Out of hours press enquiries, call 07918 195 238.
Climate Camp: the Vegan Solution
Posted 14 August 2007
The Camp for Climate Action is underway at its site next to Heathrow airport. While focusing on the growing threat to the environment from air traffic, the camp organisers have not forgotten the even greater risk from livestock farming. The camp is entirely vegan.
Christian Aid (CA), by contrast, has omitted to mention livestock farming in their latest eco-campaign. Their Cut the Carbon march and rallies make no mention of the impact diet has on climate change and no surprise - Christian Aid continues to promote livestock farming, even in the most ecologically vulnerable parts of the world.
A recent major report by the UN’s Food and Agriculture Organisation (FAO) revealed that livestock farming contributes 18 per cent of all man-made greenhouse gases - a larger share than the entire global transport sector.
The FAO report also detailed the inefficiencies of using animals as a source of nutrients for people rather than devoting agricultural resources (land, labour, water) to producing food for people to consume directly. ‘In simple numeric terms,’ the report states, ‘livestock actually detract more from total food supply than they provide.’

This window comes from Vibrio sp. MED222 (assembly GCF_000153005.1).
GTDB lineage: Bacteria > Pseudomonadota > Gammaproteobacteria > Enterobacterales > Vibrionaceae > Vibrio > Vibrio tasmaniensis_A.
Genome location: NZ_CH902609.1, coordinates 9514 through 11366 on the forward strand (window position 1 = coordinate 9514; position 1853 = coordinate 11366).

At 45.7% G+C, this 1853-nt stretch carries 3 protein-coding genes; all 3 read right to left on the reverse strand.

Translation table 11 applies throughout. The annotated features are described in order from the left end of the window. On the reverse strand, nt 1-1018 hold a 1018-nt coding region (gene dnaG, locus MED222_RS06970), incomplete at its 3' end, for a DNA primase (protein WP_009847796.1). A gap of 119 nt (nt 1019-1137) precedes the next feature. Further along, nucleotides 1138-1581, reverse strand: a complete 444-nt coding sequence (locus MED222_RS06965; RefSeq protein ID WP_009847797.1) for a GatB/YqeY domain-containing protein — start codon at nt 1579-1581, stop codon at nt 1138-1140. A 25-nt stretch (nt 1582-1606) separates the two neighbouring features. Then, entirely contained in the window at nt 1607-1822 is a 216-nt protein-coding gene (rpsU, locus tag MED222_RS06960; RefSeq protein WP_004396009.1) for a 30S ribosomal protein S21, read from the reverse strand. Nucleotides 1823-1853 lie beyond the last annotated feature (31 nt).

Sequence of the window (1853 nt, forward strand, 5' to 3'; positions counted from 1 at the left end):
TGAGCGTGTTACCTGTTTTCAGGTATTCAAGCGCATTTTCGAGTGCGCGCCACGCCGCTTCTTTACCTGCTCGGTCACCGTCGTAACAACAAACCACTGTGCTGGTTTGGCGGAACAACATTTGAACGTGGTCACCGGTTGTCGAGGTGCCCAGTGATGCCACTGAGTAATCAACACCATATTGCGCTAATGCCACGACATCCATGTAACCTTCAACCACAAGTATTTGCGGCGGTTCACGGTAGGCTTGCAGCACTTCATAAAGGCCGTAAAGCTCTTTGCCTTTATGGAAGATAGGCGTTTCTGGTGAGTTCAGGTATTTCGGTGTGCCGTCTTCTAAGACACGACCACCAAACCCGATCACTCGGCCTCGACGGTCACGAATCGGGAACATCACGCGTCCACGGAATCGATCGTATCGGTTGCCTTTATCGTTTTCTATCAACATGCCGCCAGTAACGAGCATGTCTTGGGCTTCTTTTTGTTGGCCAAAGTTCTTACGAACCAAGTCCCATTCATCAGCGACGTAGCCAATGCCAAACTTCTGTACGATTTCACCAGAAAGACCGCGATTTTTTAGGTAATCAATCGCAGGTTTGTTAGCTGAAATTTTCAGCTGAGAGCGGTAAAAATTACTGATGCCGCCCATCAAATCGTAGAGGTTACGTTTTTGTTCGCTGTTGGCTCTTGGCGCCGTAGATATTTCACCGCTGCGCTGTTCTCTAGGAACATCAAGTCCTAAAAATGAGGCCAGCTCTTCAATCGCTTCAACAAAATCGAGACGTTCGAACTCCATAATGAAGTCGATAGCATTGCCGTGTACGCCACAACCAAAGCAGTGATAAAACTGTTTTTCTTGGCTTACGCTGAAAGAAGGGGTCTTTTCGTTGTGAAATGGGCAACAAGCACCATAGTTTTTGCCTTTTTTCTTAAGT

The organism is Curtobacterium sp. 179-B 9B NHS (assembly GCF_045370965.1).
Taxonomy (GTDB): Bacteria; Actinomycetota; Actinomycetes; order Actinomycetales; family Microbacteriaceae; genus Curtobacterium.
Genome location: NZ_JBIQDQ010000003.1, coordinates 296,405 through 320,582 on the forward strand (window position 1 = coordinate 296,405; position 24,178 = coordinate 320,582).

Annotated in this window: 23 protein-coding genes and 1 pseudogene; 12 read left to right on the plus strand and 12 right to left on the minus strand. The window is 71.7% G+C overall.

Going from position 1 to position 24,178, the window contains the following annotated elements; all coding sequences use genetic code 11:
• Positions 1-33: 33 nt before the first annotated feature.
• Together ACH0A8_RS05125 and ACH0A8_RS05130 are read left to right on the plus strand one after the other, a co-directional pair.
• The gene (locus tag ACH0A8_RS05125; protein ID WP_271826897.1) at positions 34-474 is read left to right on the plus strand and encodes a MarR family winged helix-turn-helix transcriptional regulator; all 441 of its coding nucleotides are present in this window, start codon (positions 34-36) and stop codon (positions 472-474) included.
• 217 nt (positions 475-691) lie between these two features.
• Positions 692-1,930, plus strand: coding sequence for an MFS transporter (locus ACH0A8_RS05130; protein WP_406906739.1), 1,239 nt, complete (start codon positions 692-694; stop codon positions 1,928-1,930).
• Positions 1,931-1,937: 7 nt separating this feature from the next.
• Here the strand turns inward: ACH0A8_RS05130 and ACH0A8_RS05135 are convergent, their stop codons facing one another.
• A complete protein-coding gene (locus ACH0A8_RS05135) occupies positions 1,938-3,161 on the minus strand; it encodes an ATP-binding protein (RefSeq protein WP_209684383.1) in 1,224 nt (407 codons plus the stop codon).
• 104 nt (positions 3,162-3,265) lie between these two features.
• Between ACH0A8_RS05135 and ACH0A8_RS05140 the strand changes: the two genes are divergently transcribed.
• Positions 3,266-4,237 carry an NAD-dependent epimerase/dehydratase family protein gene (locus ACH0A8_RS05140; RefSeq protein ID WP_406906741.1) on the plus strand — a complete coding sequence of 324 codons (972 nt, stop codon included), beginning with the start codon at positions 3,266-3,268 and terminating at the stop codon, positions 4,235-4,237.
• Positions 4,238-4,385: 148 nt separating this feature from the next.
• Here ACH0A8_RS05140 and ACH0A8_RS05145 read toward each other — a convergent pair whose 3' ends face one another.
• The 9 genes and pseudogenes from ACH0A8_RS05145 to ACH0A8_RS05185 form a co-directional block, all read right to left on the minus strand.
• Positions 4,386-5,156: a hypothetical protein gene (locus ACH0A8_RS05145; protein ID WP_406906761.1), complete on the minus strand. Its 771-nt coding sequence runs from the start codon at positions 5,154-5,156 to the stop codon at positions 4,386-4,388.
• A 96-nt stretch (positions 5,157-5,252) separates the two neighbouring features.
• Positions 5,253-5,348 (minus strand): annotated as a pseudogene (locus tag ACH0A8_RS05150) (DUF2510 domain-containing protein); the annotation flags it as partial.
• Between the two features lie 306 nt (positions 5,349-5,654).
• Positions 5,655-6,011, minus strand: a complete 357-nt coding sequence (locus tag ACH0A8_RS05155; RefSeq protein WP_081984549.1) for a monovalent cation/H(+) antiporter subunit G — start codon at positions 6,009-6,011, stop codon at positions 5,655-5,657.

This reality prompted the Bishop of London, Richard Chartres, to become vegetarian two years ago. He told The Guardian newspaper: ‘In Mozambique, I saw very clearly what an inefficient converter beasts were of grain into protein.’
While Christian Aid retains its blind spot on this issue, Animal Aid supporters will continue to attend each of their rallies to encourage them, like the Camp for Climate Action, to see the whole picture and campaign accordingly. On Saturday, August 11, Animal Aid was at the Leeds CA rally (see photo above). On August 27, we shall be in Birmingham city centre (Bradford Street) for the march to Millennium Point where the CA rally will take place. Birmingham Animal Aid supporters will be carrying a banner titled ‘Cut the Crap’ and handing out leaflets explaining why promoting animal farming to impoverished people is not a sustainable solution.